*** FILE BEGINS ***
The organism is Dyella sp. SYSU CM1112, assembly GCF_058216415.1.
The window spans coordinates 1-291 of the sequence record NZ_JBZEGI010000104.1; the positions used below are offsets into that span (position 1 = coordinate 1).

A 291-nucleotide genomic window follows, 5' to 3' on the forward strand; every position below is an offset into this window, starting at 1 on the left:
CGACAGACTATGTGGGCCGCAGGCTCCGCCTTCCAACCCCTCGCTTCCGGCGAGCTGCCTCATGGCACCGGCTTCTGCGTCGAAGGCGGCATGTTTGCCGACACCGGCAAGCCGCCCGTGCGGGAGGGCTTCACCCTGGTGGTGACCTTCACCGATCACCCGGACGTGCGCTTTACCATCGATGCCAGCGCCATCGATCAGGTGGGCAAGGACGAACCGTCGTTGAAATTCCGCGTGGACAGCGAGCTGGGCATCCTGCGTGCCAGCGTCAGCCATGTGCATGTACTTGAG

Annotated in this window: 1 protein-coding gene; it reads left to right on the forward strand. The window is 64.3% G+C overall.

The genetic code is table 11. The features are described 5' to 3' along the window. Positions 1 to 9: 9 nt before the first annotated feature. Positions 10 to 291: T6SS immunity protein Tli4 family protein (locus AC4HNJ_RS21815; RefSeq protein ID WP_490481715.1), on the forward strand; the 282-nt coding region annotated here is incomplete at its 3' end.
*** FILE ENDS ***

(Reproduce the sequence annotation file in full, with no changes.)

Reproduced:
The organism is Dyella sp. SYSU CM1112, assembly GCF_058216415.1.
The window spans coordinates 1-291 of the sequence record NZ_JBZEGI010000104.1; the positions used below are offsets into that span (position 1 = coordinate 1).

A 291-nucleotide genomic window follows, 5' to 3' on the forward strand; every position below is an offset into this window, starting at 1 on the left:
CGACAGACTATGTGGGCCGCAGGCTCCGCCTTCCAACCCCTCGCTTCCGGCGAGCTGCCTCATGGCACCGGCTTCTGCGTCGAAGGCGGCATGTTTGCCGACACCGGCAAGCCGCCCGTGCGGGAGGGCTTCACCCTGGTGGTGACCTTCACCGATCACCCGGACGTGCGCTTTACCATCGATGCCAGCGCCATCGATCAGGTGGGCAAGGACGAACCGTCGTTGAAATTCCGCGTGGACAGCGAGCTGGGCATCCTGCGTGCCAGCGTCAGCCATGTGCATGTACTTGAG

Annotated in this window: 1 protein-coding gene; it reads left to right on the forward strand. The window is 64.3% G+C overall.

The genetic code is table 11. The features are described 5' to 3' along the window. Positions 1 to 9: 9 nt before the first annotated feature. Positions 10 to 291: T6SS immunity protein Tli4 family protein (locus AC4HNJ_RS21815; RefSeq protein ID WP_490481715.1), on the forward strand; the 282-nt coding region annotated here is incomplete at its 3' end.